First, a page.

Alysha’s Style: Dressing for Type 1 Diabetes


“I have grown up with the mindset that life is 10% what happens to me, and 90% how I respond to it.”

Alysha is a behavioural neuroscience student, community volunteer, and talented choir singer who is constantly seeking to find positive learning moments in overwhelming situations.

When she was 13, Alysha was diagnosed with Type 1 Diabetes following a variety of uncomfortable symptoms and medical tests. Although the timing was “not ideal,” she shared that the disease has taught her a lot over the years.

“Having diabetes during my teen years taught me to be very responsible, giving, and empathetic. I developed an understanding that everyone is going through their own problems…perhaps even similar to mine.”

When I asked Alysha about her personal style, she explained that self-confidence comes first.

“I could wear anything, but style does not matter unless I feel confident in who I am regardless of the cards I’ve been dealt.”

On the sunny, warm morning that we met, Alysha transitioned between three vibrant dresses. She believes that “beauty is found in simplicity,” and that reflected beautifully, especially through her meaningful accessories.

Her bracelet, engraved with the Om symbol, was a gift from her friends for her 22nd birthday. Her quartz necklace is also special to her. Both of these jewelry pieces represent the positivity and energy that she wants to give to others when they are in her presence.

However, there was an accessory in the past that she was not a fan of: medical bracelets.

“As I grew older, I developed my personal style, and the medical bracelet did not fit in. My sister (who also has diabetes) and I decided to get tattoos that have dual purposes:

1. It shows that I’m proud of who I am and that I’m not ashamed of my condition.
2. If something happens to me, people will know what’s wrong right away.

This is my way of expressing that diabetes is a part of who I am, but it is not all of who I am. It does not control me.”

When I asked Alysha if she dresses to accommodate to her diabetes, she responded thoughtfully.

“I’ve come to notice that people do not look as critically at me as I thought they did. I was always afraid that people would notice the bump where my infusion set is or that they would see the outline of my insulin pump, but no one notices it unless I tell them it’s there. If anything, having diabetes has liberated me to explore what I can wear. I love that I can still wear what makes me feel good.”

Quick Questions with Alysha:

What does having diabetes mean for you on a daily basis?

In April, I hit nine years since my diagnosis. It was a milestone! I feel like I have finally mastered how I need to take care of myself and listen to my body. On a daily basis, I try to make healthy choices in terms of nutrition and physical activity.  My A1C (percent of glucose in my blood) is at an all-time best right now. Overall, I’ve learned to mold parts of my life to fit in with my condition so that it does not hold me back.

Can you explain what having Type 1 diabetes means in particular?

Simply put, my body does not produce insulin. Over the past year, I transitioned from insulin injections to an insulin pump, which has helped my body to become more receptive to insulin.  I’ve been feeling a lot better since I switched to an insulin pump. There’s less maintenance, and the treatment is less taxing on my body.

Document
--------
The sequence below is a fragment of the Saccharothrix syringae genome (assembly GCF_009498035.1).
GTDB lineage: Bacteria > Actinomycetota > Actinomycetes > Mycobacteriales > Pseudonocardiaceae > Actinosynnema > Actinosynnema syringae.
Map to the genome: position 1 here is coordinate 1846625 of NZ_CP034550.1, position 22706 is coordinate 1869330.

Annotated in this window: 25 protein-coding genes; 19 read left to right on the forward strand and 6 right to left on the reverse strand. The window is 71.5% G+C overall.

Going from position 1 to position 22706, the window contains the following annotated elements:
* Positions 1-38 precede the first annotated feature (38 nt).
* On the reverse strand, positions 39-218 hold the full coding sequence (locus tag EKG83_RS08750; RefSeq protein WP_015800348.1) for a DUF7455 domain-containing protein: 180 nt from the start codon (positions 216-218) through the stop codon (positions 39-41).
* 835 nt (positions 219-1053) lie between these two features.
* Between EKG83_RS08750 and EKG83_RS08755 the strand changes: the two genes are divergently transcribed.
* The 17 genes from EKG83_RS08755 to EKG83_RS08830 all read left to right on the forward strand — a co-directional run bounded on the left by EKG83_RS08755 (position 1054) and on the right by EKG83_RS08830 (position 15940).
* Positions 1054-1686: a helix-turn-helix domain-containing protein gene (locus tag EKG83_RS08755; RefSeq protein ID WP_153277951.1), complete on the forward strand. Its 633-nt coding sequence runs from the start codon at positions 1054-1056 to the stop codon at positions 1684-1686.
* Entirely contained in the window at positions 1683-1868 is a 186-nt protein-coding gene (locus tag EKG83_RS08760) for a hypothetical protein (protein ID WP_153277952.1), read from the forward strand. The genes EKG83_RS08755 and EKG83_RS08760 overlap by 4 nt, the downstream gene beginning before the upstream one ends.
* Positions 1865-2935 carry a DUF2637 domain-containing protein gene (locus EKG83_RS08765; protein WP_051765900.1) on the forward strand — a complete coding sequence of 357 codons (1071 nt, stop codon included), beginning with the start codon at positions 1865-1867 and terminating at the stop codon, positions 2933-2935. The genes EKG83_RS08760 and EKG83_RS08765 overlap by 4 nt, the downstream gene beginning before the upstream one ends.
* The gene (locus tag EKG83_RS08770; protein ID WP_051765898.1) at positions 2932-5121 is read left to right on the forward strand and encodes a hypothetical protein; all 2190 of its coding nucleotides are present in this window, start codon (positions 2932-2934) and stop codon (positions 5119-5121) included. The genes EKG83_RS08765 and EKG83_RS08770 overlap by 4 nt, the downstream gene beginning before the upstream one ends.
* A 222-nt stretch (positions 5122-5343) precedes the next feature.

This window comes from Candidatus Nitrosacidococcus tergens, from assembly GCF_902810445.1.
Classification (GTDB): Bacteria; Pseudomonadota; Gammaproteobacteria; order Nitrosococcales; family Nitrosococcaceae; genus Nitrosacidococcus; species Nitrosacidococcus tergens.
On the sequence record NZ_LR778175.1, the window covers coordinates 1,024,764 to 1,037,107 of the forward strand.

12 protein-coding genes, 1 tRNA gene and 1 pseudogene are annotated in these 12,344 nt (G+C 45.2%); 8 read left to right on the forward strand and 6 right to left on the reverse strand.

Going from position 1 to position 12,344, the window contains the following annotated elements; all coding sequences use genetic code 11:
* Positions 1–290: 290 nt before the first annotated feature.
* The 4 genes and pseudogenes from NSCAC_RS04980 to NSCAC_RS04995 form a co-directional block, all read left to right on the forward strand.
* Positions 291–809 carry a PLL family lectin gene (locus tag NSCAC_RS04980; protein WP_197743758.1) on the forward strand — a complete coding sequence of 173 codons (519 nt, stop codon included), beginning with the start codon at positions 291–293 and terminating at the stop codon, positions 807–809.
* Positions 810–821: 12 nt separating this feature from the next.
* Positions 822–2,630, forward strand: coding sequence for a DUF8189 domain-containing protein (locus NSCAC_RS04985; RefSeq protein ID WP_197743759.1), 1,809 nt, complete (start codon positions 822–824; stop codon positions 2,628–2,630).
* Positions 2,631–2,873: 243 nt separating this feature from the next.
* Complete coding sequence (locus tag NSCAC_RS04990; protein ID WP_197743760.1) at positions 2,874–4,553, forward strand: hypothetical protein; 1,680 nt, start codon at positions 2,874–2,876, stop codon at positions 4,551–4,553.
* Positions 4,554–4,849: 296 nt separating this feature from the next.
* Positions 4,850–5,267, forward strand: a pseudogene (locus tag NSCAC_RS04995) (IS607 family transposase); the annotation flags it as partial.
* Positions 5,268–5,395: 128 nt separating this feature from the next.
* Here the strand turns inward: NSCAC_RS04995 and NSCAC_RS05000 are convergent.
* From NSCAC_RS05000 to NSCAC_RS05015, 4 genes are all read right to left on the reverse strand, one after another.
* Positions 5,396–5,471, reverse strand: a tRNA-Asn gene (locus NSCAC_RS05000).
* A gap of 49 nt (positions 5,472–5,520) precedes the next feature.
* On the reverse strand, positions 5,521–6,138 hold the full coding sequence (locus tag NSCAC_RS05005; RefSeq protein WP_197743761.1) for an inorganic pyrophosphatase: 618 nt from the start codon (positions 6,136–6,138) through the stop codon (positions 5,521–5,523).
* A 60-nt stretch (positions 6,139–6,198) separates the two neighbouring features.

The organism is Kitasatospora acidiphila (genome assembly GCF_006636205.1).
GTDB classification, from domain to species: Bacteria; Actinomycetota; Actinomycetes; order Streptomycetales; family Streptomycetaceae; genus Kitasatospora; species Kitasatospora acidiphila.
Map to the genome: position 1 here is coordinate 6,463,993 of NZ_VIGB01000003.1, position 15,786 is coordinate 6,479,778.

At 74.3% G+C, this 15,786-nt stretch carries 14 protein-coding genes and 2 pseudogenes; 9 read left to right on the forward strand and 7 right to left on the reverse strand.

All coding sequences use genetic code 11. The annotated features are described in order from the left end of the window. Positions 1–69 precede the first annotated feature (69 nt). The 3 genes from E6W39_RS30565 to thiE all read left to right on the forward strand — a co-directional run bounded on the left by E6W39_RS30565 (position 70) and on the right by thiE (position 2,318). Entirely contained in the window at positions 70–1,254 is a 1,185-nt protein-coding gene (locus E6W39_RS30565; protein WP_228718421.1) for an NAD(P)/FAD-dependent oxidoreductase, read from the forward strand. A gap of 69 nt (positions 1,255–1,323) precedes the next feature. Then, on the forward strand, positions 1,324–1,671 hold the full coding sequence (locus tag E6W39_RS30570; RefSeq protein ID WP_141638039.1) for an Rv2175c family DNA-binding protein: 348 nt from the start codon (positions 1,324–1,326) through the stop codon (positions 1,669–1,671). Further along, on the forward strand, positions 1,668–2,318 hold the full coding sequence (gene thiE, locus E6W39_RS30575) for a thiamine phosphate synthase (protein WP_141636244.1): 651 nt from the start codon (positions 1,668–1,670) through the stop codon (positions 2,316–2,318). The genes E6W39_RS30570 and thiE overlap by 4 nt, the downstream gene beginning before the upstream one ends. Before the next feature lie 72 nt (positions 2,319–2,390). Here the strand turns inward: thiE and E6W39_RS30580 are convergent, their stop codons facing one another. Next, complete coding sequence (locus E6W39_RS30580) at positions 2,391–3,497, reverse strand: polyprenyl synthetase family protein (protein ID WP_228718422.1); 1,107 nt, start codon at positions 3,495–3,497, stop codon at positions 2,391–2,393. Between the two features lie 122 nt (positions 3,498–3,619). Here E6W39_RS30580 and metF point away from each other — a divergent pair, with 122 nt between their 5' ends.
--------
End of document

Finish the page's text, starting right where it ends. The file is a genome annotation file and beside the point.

Considering what you have experienced over the years, when have you surprised yourself with what you have accomplished?

I have surprised myself with my own self-confidence and the ways I can empower other people living with or without this condition.  I have managed to keep a positive attitude, and also keep friends and family close. I have also stayed in touch with friends who also have diabetes. It’s nice to share what is working for me to make living with diabetes less harsh for all of us.

What advice would you give to others going through a similar health condition? What has made you feel better emotionally along this journey?

Diabetes can be very serious, but it can also be very manageable. The biggest thing is having a positive mindset and making a conscious effort to keep oneself healthy and happy.

Having a strong support network of people who understand what you’re going through is also important. My parents have been my rock, my Mom especially. My family has become very knowledgeable about the condition to ensure that that we’re all living the best lives that we can. My sister also has diabetes, and we’re each other’s support system. It also means a lot to have close friends who are understanding and compassionate.

What would you like for people to understand better about life with diabetes?

Sometimes, people with diabetes or similar conditions may not know how to make their condition part of their life compared to it taking over their life. I want to be an advocate for people like me to remove the stigma that’s attached to having diabetes and even using an insulin pump. Particularly when I was younger, there were misunderstandings about this disease, so education and awareness are great too.

Alysha ultimately sees diabetes as her strength, not her weakness.

“I’m grateful that it has given me a path for my career. It has impacted every aspect of my life in a positive way. It has shaped who I am, what I want to do, and what my mindset is like. The past nine years have been a rollercoaster of emotions, but I wouldn’t change anything.”